A History of the Presidency - Rise of the modern media

Changing technology also played a part in creating a new political culture. Whereas in 1801 it was considered extraordinary that Jefferson's inaugural address had appeared in a Washington newspaper almost immediately (he had given a copy of it beforehand to the editor), William Henry Harrison's forty years later was distributed by railroad, and people in Philadelphia could read it the evening of the day it had been delivered in the capital. When James K. Polk was nominated in Baltimore in 1844, the news was received in Washington on the first telegraph line in the country. Before Polk's term ended, the wire service the Associated Press had been created, linking major newspapers in their coverage of events. Already the penny press, begun modestly in 1833, was placing newspapers in the hands of "the common man" and opening the way to making the populace politically informed. By the time that the telephone was in widespread use in the 1890's, news could be disseminated everywhere, and practically instantaneously, and presidential politics became one of its alluring staples. The new Linotype machine made it possible to set the stories quickly, supplying constantly updated editions of newspapers, heightening the interest in news, notably accounts of presidential activities.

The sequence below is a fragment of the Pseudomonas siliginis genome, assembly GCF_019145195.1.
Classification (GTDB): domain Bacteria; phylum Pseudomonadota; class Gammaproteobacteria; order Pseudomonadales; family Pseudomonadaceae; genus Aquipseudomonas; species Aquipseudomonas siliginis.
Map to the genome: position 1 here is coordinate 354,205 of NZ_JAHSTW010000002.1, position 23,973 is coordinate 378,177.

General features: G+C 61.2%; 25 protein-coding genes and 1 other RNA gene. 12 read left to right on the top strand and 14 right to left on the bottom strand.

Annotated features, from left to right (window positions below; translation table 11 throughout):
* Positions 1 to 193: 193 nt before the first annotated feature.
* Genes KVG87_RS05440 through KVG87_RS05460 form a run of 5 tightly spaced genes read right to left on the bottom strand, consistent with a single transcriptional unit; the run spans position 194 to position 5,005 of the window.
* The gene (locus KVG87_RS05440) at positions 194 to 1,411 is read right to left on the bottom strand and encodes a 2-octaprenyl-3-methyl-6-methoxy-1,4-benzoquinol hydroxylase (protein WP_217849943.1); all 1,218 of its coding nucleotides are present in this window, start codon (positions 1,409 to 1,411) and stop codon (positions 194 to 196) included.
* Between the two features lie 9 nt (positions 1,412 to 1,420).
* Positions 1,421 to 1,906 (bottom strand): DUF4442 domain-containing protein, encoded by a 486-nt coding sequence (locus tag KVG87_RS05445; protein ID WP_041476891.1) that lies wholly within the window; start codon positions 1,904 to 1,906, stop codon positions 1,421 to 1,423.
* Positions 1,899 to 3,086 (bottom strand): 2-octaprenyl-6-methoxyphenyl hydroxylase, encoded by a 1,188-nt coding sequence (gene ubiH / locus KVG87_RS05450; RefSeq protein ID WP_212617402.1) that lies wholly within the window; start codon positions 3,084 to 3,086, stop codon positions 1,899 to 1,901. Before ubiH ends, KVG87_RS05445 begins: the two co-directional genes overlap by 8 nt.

In the 1890s the general use of the halftone method of reproducing pictures enabled magazine and newspaper editors to illustrate cheaply the articles they ran. This development allowed people at last to know what their president looked like. Up to then, for the most part, only woodcuts had been used, and they only occasionally. As a result, the majority of Americans only knew the faces of Washington and Lincoln. At the beginning of the twentieth century the rotogravure process improved the tonal quality of reproduced photographs, and the facial features of public figures became familiar to millions, especially in the big cities, through the Sunday supplements printed in sepia. For the first time the general public became accustomed to the looks and public doings not only of the president, but also of his family.

The first radio broadcast of election results was heard in 1920 on the Pittsburgh station KDKA. Four years later, moviegoers saw the presidential candidates for the first time in newsreels. In 1925 millions heard on the radio Calvin Coolidge's inaugural address, another first. Franklin D. Roosevelt was the first president to be televised—at the New York World's Fair of 1939. William Jefferson Clinton's inauguration was the first that was broadcast live on the Internet. After World War II, television became the chief vehicle of presidential news, and the amount of money spent on presidential campaigns, mostly to pay for time on television, became a major factor and issue in national politics. Critics of the way this money was being raised argued that the sums contributed damaged the democratic process by constituting veritable bribes from interested donors.

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